Over the Christmas break, I started a series of posts about Visual Studio templates. I did some additional work, but never posted that information. I've got some new ideas for some code that I want to experiment and blog about and I may be afforded some additional time at work to pursue related issues, so hopefully I'll find the time to post about those.
Anyway, to clear out the cob-webs, here's the last segment in that series...
My experiment with the Multi-Item Template was to create two projects, create references between them, reference third-party assemblies and create a default class implementation. The biggest challenge and limitation to overcome is that the user supplied settings in the Multi-Item templates are not shared with each of the Project-Templates, resulting in the Project-Templates reverting to their default values. Very frustrating indeed. (Visual Studio 2008 apparently fixes this)
The best way to really manipulate the projects in a solution is to obtain a reference to the Project through the COM Interop libraries for Visual Studio. Once you have a reference to the project, you can fix the project name, add references, etc.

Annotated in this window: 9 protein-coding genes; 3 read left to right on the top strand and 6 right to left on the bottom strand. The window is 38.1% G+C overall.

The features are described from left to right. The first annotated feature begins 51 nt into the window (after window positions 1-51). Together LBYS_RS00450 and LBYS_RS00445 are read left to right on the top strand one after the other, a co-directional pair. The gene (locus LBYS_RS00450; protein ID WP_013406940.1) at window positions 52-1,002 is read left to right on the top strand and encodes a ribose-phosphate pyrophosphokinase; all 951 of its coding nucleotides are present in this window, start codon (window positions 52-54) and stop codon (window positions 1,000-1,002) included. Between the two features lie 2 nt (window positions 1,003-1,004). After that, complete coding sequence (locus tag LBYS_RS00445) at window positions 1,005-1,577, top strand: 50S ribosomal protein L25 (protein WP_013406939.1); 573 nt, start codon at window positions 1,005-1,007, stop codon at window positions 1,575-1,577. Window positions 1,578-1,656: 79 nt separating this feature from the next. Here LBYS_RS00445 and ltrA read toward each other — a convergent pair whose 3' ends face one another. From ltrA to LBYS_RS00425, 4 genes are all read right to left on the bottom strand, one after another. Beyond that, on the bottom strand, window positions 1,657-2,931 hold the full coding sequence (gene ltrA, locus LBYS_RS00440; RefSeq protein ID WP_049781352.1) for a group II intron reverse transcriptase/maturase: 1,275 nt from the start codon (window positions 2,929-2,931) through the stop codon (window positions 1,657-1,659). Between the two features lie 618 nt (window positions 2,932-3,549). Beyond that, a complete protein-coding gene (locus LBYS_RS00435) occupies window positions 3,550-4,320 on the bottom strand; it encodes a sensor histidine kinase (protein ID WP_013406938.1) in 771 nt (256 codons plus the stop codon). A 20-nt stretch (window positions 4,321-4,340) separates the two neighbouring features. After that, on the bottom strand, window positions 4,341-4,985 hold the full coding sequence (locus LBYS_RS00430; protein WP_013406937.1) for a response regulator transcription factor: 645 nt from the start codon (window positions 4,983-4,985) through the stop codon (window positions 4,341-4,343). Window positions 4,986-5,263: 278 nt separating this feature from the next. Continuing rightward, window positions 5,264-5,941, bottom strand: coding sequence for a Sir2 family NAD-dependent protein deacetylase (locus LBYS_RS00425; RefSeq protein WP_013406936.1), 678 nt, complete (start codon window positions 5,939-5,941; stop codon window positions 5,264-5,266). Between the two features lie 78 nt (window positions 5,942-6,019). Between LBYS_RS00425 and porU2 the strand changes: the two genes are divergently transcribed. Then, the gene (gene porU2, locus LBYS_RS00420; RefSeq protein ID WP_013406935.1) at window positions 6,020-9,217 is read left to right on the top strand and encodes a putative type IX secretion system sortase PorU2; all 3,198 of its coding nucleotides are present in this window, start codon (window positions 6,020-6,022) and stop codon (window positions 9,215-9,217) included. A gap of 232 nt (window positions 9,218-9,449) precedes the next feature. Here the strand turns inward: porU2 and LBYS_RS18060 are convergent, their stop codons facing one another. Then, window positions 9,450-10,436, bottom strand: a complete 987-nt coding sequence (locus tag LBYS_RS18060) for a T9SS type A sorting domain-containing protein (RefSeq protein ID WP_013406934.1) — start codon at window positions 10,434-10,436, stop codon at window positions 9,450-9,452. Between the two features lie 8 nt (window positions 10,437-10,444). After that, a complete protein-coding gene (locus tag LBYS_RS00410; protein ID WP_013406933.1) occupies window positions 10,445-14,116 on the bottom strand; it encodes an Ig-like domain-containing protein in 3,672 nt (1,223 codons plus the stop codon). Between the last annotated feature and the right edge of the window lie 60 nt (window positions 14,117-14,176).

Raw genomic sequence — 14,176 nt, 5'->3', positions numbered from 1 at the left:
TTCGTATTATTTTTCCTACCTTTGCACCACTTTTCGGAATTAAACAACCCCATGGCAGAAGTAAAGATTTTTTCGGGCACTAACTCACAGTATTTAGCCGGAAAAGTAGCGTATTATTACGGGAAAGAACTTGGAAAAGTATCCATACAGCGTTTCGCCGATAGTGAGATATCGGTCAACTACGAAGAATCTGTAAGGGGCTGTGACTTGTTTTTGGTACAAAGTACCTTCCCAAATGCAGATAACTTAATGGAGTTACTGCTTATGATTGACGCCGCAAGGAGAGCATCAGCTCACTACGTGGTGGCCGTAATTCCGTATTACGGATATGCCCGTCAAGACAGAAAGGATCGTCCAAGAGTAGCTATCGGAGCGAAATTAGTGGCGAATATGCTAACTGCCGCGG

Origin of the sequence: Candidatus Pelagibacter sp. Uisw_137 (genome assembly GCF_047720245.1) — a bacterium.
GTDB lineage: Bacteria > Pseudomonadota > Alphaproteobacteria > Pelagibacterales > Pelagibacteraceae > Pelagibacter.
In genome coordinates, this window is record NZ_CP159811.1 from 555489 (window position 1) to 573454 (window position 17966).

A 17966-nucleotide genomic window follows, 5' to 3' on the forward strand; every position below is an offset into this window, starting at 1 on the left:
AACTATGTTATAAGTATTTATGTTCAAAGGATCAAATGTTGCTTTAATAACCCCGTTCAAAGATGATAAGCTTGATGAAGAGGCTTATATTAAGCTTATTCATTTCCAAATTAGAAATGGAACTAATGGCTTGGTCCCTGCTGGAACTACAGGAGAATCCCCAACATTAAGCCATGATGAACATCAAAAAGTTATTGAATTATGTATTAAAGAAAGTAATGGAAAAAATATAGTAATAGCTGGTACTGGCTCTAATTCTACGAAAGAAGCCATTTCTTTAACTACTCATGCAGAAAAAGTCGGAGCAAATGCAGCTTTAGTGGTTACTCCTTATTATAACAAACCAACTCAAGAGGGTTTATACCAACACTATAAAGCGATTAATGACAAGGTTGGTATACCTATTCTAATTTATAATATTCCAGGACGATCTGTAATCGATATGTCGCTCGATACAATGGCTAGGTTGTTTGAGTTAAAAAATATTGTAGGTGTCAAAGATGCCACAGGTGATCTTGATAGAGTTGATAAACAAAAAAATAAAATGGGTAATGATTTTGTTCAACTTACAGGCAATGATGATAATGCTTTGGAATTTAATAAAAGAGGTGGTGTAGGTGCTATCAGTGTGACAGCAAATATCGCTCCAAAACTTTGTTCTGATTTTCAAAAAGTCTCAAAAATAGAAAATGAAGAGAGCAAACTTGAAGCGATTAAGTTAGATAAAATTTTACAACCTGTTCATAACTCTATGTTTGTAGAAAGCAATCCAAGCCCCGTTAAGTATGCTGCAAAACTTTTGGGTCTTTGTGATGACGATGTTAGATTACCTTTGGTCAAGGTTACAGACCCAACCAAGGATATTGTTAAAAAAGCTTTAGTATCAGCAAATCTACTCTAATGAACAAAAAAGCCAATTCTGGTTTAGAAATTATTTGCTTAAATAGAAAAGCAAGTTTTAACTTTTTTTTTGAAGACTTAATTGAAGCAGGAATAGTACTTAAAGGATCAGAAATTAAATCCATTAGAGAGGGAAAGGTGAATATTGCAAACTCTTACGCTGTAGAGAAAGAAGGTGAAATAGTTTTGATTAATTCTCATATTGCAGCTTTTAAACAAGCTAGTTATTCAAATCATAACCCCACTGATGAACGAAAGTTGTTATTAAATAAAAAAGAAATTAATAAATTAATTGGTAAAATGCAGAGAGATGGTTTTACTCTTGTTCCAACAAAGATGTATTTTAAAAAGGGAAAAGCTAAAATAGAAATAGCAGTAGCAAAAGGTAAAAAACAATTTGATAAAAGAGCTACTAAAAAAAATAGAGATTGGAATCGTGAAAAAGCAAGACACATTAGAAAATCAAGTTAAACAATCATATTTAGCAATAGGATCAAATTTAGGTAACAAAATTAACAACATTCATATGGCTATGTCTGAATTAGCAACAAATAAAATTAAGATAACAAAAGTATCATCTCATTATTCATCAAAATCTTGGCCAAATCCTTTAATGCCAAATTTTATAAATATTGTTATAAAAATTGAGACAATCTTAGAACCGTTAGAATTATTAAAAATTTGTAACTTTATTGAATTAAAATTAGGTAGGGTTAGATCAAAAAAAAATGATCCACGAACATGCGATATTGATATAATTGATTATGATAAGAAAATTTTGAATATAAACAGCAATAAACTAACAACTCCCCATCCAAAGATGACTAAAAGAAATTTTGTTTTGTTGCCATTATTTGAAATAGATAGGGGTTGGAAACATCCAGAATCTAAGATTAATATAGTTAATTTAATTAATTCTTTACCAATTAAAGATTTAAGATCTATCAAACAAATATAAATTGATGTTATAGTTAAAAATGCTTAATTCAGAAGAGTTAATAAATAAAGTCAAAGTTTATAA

To overcome the limitations of the Multi-Item template, I used WizardExtensions in both the Multi-Item template and the Project-Templates, then used a singleton to carry settings between the projects.
This approached works, but seems pretty complicated, especially dealing with the COM Interop for Visual Studio. I still would need to strong-name the assemblies and write an installer that installs the templates and the assemblies.
It'll interesting to contrast this to the Guidance Automation Toolkit.